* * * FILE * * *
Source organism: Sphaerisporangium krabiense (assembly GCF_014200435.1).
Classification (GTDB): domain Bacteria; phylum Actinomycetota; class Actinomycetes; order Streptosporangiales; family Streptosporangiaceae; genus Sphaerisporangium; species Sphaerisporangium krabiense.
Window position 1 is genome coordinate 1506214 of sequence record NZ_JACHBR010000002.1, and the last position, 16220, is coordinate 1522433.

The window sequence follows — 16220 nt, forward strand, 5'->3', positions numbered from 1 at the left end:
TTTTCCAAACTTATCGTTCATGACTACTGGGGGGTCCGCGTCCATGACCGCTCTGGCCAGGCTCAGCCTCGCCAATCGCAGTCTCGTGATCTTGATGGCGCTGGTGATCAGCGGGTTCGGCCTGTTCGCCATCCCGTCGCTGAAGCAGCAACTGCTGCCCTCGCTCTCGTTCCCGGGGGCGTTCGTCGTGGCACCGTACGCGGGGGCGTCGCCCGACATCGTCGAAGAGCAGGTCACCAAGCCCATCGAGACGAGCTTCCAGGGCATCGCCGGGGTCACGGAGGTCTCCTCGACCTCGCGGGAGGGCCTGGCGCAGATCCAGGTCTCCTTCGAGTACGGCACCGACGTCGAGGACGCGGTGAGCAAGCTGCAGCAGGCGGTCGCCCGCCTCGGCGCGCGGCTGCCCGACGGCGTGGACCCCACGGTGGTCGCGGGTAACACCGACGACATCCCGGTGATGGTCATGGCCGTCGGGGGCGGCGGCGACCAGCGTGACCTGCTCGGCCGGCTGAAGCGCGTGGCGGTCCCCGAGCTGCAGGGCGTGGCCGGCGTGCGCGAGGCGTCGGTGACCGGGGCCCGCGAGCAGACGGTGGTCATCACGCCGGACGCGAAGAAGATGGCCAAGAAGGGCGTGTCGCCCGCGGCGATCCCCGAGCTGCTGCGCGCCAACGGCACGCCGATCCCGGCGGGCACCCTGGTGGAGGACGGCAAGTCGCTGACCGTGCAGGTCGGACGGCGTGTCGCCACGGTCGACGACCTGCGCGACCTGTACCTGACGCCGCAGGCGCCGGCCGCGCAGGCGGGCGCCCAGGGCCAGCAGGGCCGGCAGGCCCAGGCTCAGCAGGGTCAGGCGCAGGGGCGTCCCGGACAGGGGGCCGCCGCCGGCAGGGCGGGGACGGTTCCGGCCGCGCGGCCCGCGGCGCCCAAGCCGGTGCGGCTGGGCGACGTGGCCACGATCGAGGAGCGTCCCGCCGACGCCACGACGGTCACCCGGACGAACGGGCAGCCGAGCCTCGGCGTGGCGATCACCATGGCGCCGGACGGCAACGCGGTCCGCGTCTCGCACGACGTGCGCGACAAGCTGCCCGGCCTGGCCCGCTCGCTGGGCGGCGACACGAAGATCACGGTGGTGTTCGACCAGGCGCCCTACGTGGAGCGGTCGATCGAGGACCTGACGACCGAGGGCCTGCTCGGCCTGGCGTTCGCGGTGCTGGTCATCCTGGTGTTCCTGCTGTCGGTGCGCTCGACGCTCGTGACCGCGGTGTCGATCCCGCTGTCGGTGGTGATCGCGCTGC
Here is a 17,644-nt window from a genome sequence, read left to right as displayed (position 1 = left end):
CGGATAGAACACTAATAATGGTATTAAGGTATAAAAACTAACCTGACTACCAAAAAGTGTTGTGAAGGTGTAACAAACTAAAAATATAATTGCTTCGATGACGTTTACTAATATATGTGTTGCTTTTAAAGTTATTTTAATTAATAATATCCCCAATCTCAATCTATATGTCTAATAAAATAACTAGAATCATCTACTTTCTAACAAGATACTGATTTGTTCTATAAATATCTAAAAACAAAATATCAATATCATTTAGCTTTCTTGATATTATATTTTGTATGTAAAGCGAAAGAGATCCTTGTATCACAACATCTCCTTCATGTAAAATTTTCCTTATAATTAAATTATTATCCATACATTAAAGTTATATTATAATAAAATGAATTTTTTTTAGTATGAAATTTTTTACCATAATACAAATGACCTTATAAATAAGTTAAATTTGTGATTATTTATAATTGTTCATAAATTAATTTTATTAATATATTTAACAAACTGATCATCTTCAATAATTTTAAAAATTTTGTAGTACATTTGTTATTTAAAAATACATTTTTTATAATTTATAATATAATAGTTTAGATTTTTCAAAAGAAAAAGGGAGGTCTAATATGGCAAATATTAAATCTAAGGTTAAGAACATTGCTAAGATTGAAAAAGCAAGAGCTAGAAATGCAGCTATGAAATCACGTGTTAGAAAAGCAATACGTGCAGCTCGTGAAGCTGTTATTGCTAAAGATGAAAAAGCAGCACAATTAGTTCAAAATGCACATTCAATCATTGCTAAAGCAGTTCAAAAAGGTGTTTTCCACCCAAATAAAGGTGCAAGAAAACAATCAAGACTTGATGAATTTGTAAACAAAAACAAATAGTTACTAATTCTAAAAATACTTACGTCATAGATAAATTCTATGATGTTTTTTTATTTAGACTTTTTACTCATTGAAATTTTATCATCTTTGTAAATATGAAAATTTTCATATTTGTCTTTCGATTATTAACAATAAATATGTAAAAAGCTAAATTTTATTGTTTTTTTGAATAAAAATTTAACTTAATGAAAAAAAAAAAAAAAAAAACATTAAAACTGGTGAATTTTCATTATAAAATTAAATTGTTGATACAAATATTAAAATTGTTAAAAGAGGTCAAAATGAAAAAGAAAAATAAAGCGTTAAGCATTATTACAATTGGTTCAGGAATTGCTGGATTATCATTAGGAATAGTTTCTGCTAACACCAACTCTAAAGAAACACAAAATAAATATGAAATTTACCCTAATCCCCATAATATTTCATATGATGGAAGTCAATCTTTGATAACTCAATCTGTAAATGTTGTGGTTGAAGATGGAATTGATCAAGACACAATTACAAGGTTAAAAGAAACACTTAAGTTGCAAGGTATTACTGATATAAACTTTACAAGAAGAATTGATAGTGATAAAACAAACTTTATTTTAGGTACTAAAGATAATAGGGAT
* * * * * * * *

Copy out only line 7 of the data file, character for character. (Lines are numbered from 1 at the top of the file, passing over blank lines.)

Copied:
CGGATAGAACACTAATAATGGTATTAAGGTATAAAAACTAACCTGACTACCAAAAAGTGTTGTGAAGGTGTAACAAACTAAAAATATAATTGCTTCGATGACGTTTACTAATATATGTGTTGCTTTTAAAGTTATTTTAATTAATAATATCCCCAATCTCAATCTATATGTCTAATAAAATAACTAGAATCATCTACTTTCTAACAAGATACTGATTTGTTCTATAAATATCTAAAAACAAAATATCAATATCATTTAGCTTTCTTGATATTATATTTTGTATGTAAAGCGAAAGAGATCCTTGTATCACAACATCTCCTTCATGTAAAATTTTCCTTATAATTAAATTATTATCCATACATTAAAGTTATATTATAATAAAATGAATTTTTTTTAGTATGAAATTTTTTACCATAATACAAATGACCTTATAAATAAGTTAAATTTGTGATTATTTATAATTGTTCATAAATTAATTTTATTAATATATTTAACAAACTGATCATCTTCAATAATTTTAAAAATTTTGTAGTACATTTGTTATTTAAAAATACATTTTTTATAATTTATAATATAATAGTTTAGATTTTTCAAAAGAAAAAGGGAGGTCTAATATGGCAAATATTAAATCTAAGGTTAAGAACATTGCTAAGATTGAAAAAGCAAGAGCTAGAAATGCAGCTATGAAATCACGTGTTAGAAAAGCAATACGTGCAGCTCGTGAAGCTGTTATTGCTAAAGATGAAAAAGCAGCACAATTAGTTCAAAATGCACATTCAATCATTGCTAAAGCAGTTCAAAAAGGTGTTTTCCACCCAAATAAAGGTGCAAGAAAACAATCAAGACTTGATGAATTTGTAAACAAAAACAAATAGTTACTAATTCTAAAAATACTTACGTCATAGATAAATTCTATGATGTTTTTTTATTTAGACTTTTTACTCATTGAAATTTTATCATCTTTGTAAATATGAAAATTTTCATATTTGTCTTTCGATTATTAACAATAAATATGTAAAAAGCTAAATTTTATTGTTTTTTTGAATAAAAATTTAACTTAATGAAAAAAAAAAAAAAAAAAACATTAAAACTGGTGAATTTTCATTATAAAATTAAATTGTTGATACAAATATTAAAATTGTTAAAAGAGGTCAAAATGAAAAAGAAAAATAAAGCGTTAAGCATTATTACAATTGGTTCAGGAATTGCTGGATTATCATTAGGAATAGTTTCTGCTAACACCAACTCTAAAGAAACACAAAATAAATATGAAATTTACCCTAATCCCCATAATATTTCATATGATGGAAGTCAATCTTTGATAACTCAATCTGTAAATGTTGTGGTTGAAGATGGAATTGATCAAGACACAATTACAAGGTTAAAAGAAACACTTAAGTTGCAAGGTATTACTGATATAAACTTTACAAGAAGAATTGATAGTGATAAAACAAACTTTATTTTAGGTACTAAAGATAATAGGGAT